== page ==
The White House Vegetable Garden Tradition

In honor of President’s Day, we’d like to share a little history about White House vegetable gardens.

Just over a week ago, First Lady Melania Trump announced her plans to keep the garden that Michelle Obama started as part of a campaign to encourage kids to eat vegetables.

Michelle Obama planted her victory garden on the South Lawn in 2009, and it became the foundation for her focus on nutrition policy, including “Let’s Move!,” her program to fight against childhood obesity by emphasizing good eating habits and exercise. Several times a year during her tenure as first lady, Michelle Obama ventured down to the garden to help with plantings and harvests.

The First Lady's Kitchen Garden, which includes an apiary and a pollinator garden for bees and other insects, produces hundreds of pounds of fruit and vegetables yearly. Some of the produce was used to feed the Obama family, as well as guests attending state dinners and other White House events, and some was donated to neighborhood food kitchens.

The garden has offered a varied menu that included ‘Churchill’ Brussels sprouts, sweet potatoes, carrots, broccoli, lettuces, garlic and herbs like spearmint. But one vegetable that was missing from the Obama’s garden was beets. Even though they are veggie friendly, Michelle and Barack Obama have both said that they dislike the root vegetable.

Michelle Obama has said that the garden had exceeded expectations by sparking a national conversation about people's eating habits and stoking renewed interest in community gardening. Last fall, she dedicated an expanded and improved garden with hopes of cementing it as her legacy. The additions include a wooden arbor for an entrance, wider bluestone walkways, wooden tables and benches. An inscribed stone at the entrance says: "White House Kitchen Garden, established in 2009 by First Lady Michelle Obama with the hope of growing a healthier nation for our children." She also announced $2.5 million in private donations to maintain and preserve the garden.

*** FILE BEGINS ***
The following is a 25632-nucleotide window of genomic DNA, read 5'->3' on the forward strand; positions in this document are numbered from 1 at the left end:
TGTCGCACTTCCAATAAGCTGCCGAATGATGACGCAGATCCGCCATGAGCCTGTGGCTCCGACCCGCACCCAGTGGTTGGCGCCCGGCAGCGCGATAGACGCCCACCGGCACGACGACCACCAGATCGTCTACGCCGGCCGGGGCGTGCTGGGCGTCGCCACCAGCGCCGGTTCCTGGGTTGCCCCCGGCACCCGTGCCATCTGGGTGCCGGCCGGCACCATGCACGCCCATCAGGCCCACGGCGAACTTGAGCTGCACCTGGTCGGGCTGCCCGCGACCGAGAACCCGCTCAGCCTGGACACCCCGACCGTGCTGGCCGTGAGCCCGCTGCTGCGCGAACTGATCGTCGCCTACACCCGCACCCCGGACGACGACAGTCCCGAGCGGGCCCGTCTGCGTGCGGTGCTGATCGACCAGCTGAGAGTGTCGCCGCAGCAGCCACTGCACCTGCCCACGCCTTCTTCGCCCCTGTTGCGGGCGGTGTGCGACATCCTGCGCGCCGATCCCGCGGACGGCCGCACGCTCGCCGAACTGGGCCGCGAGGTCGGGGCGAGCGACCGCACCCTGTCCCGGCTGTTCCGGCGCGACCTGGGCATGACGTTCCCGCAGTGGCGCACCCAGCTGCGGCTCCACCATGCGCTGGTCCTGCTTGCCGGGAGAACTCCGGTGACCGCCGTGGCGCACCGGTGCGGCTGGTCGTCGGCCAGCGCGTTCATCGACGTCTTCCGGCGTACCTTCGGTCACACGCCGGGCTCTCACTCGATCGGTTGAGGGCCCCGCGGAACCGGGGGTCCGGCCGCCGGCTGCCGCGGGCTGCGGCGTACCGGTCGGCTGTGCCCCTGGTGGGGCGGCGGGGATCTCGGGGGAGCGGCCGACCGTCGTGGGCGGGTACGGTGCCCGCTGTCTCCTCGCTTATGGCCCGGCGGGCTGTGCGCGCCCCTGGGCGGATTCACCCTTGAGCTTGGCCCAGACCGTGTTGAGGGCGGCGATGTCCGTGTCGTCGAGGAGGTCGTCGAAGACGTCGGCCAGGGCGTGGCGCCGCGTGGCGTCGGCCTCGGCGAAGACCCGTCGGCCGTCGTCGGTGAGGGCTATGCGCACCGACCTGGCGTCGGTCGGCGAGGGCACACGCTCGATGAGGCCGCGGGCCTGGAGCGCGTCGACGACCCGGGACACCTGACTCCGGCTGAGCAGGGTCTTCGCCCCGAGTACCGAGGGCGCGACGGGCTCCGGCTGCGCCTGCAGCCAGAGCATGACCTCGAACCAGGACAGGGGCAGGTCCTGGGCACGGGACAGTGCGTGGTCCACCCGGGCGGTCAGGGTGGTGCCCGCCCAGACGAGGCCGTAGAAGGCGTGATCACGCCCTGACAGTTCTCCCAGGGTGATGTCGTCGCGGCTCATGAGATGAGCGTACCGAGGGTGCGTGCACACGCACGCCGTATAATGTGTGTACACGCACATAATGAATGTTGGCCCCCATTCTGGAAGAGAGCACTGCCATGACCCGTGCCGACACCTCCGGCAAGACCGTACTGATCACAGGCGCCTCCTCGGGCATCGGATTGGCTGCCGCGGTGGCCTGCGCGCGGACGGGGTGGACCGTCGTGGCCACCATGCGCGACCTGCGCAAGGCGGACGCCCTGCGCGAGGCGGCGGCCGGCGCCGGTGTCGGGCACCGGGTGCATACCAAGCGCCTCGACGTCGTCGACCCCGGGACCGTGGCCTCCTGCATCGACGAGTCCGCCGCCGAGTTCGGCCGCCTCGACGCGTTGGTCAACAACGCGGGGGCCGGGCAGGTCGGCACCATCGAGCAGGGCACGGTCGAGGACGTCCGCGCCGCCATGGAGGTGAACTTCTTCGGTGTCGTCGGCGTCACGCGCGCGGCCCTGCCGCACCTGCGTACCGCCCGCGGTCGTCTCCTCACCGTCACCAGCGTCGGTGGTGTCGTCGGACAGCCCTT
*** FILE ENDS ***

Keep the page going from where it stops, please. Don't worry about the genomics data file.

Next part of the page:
Although the White House Kitchen Garden is a recent addition, there is a long tradition of produce-growing at the White House, according to the National Parks Service.

President John Adams planned the first vegetable garden on the White House grounds in 1797. Many presidents and first ladies continued the practice by planting fruit trees, orchards, and establishing greenhouses.

President Wilson and First Lady Edith Wilson planted a vegetable garden at the White House to set an example to the public during World War I. The Wilson family ate what they grew in the White House garden. They also brought in sheep to graze and fertilize the lawns.

During World War II, First Lady Eleanor Roosevelt planted a Victory Garden at the White House, encouraging all Americans to grow their own food to overcome supply shortages during the war."

Learn more about vegetable gardens at the White House at Wikipedia.